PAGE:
I've chatted with a few 'experts' of late regarding survey findings, funding issues, and general info about this dichotomy...  do we really have an obesity epidemic or do 1 in 6 people in this country go to bed hungry each night?  This morning I interviewed a spokesman for Feeding America and I said a couple of time that people on assistance can eat healthy with choices like beans, bananas, and broccoli.  He rebutted with stories of families who buy hot dogs and frozen french fries because that's all they can afford.  Let me offer an e-mail form Sue, who shows inexpensive proteins that would be way better that dogs and fries...

Joel, Your guest mentioned a family that couldn't afford healthy food and had to eat frozen fries.  I checked Kroger's weekly ad - they have an 8 pound bag of potatoes on sale for $3. That's an average of 20 potatoes per bag. Much cheaper, more filling and more nutritious than frozen fries.

Thanks for not falling for the propaganda! See below for more info from greatest.com

Eating healthy doesn’t always have to cost more.  Below is a list of nutritious and delicious foods that cost less than $1 per serving (prices vary according to region). So get cooking!

Black beans30 cents per ½ cup. Packed with fiber, calcium, potassium, and folic acid. Buy the dry beans for even better nutrition and money deal — boiling beans at home may preserve more of their cancer-fighting antioxidants.

Eggs, 19 cents per egg. When in need of some protein, eggs are a quick, delicious, fix.

Almonds, 60 cents for a one-ounce serving (20-25 nuts). Rich in monounsaturated fat and fiber, these super-nuts could reduce the risk of diabetes.

Lentils12 cents per ½ cup serving (dry, in bulk).  Lentils are high in protein, iron, phosphorous, and copper and are a very good source of fiber, folate, and manganese.  They are also low on the glycemic index.

Pinto beans30 cents per ½ cup serving (less expensive when bought in the dried form). A good source of thiamin, potassium, and manganese, and a very good source of fiber.

Canned salmon, 75 cents per serving.  This low-calorie convenience is packed with omega 3 and protein.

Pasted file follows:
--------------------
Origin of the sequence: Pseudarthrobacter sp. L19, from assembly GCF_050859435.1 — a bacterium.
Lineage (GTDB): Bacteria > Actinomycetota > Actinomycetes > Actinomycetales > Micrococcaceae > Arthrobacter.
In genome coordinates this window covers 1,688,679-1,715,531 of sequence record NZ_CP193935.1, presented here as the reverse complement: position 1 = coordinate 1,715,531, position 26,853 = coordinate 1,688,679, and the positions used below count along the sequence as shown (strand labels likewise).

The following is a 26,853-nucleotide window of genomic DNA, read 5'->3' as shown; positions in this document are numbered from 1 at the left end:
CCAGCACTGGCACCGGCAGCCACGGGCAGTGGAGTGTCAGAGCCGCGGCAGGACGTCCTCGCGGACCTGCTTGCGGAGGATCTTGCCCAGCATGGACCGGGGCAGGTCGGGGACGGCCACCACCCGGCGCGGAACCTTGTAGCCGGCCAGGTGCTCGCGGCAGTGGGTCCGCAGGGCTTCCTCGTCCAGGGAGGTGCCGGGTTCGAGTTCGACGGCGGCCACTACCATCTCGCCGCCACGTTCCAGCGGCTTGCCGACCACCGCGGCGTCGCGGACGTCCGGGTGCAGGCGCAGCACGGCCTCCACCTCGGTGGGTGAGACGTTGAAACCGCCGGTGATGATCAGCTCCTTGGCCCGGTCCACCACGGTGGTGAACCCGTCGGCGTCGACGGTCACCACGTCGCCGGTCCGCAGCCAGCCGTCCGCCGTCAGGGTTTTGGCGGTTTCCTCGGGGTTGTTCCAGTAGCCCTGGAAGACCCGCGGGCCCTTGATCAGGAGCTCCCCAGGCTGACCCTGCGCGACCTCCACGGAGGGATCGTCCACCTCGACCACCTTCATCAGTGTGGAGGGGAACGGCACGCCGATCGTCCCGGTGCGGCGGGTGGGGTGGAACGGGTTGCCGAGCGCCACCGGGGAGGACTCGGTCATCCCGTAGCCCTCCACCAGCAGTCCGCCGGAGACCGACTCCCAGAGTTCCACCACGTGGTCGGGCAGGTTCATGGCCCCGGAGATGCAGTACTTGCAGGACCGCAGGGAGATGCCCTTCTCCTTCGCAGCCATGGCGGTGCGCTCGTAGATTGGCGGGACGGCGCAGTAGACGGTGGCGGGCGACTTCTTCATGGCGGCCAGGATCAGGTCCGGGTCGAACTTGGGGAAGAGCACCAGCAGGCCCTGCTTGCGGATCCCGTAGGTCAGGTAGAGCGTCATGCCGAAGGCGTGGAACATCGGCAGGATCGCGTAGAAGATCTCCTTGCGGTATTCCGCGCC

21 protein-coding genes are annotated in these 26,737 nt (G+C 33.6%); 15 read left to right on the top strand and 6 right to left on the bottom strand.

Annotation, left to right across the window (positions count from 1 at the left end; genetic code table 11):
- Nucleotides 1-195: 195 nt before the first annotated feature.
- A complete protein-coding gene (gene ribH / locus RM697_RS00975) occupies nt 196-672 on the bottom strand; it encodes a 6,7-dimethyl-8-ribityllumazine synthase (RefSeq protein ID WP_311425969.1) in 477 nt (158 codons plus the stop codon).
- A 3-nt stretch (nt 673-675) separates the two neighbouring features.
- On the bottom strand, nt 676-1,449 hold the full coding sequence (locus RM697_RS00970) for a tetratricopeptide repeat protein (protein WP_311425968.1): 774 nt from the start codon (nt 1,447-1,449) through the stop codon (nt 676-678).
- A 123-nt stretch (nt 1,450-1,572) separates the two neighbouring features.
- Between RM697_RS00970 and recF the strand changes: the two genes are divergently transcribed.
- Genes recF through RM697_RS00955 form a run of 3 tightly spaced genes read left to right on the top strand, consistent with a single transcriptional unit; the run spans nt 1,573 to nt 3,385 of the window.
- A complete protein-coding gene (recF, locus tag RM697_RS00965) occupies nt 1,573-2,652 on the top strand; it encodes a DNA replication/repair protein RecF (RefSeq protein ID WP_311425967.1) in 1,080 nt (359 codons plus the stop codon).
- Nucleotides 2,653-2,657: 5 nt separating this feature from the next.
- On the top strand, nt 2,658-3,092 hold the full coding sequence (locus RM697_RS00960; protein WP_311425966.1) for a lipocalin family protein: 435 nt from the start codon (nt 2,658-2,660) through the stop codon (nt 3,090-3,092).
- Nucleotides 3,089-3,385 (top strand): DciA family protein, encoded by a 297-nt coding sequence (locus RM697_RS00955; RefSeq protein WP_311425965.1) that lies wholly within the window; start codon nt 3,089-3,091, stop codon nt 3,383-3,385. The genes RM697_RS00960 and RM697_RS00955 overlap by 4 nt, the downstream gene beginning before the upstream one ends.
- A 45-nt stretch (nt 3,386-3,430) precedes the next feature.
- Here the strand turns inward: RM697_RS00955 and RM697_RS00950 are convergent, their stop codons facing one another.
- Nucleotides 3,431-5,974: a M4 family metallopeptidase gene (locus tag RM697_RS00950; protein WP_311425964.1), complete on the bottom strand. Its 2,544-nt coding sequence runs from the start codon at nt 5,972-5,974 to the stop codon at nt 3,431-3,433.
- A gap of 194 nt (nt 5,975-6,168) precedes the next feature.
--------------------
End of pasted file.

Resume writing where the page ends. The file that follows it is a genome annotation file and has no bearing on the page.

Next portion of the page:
Plain yogurt, about $1 per 6 ounce cup. Yogurt is an easy take-along source of protein and calcium.  If you’re buying flavored, make sure it’s flavored by fruit and not flavored by sugar and chemicals.

Cottage cheese, 88 cents per ½ cup serving.  Cottage cheese is a great high-protein snack.

Popcorn, 30 cents per ½ cup serving. A low-calorie snack that’s a good source of fiber.

Grapes, 75 cents per 1 cup serving.  High in antioxidants.

Apples, about 50 cents to 75 cents per apple.  A superfood with vitamin C and antioxidants.

Cantaloupe, 50 cents per ½ cup serving.  Filled with antioxidants and vitamin C.

Canned pumpkin, 75 cents per ½ cup.  High in carotenoids.

Canned tomatoes, 50 cents per ½ cup serving.  Tomatoes contain exceptional amounts of the antioxidant lycopene.

Sweet potatoes, 50 cents each.  High levels of vitamin A.

Broccoli, 50 cents per ½ cup.  Broccoli is a superfood packed with nutrition.

Spinach, 50 cents per cup when raw).  Another superfood.

Carrots, 50 cents each.  A nutritious, vitamin A-packed crunch.

Coffee, 40 cents per 16-ounce cup (home-brewed).  See previous tips on the benefits of coffee.

Tea, 10 cents per bag.  The varying health benefits of tea are plenty, ranging from antioxidant powers to helping maintain a healthy weight.


And how about this from William...

For $10 I can get a 50 lb bag of rice.  Add to that some bulk frozen vegies and a sprinkling of meat and I can eat Chinese style for a month.
Not to mention ramen noodles which I love can be had for very little money when you buy in bulk.
Still I also have heard the reports of 1 in 6 Americans going to bed hungry.  In one instance I found the report was backed by an organization getting govt money to feed the poor.
Last month in a rain drenched northern California and to some extent southern California (the Los Angeles "Terminator" culvert was gushing with water for the first time in anyone's memory) I was told by a reporter about the ongoing persistent drought.  Well, yes and no.
Is there always a political and/or money angle to every thing we hear?  Is this just the way it's always been? 
I'm not saying that categorically poor people are lazy, but if they can't see 4 bucks can buy you Fritos and Twinkies or beans, rice, apples and almonds, then I'm not sure me offering more aid through taxes or direct donations to food banks or other assistance is really going to help.  Culture change may be overused, but I think that's where the disconnect lies.  It's easy to buy junk food... more accessible, immediate gratification from flavor of salt and sugar, and fitting price point... but if we really care about changing poor people's attitudes about food and making healthy choices, it's got to be about changing their attitude about what foods they purchase and consume.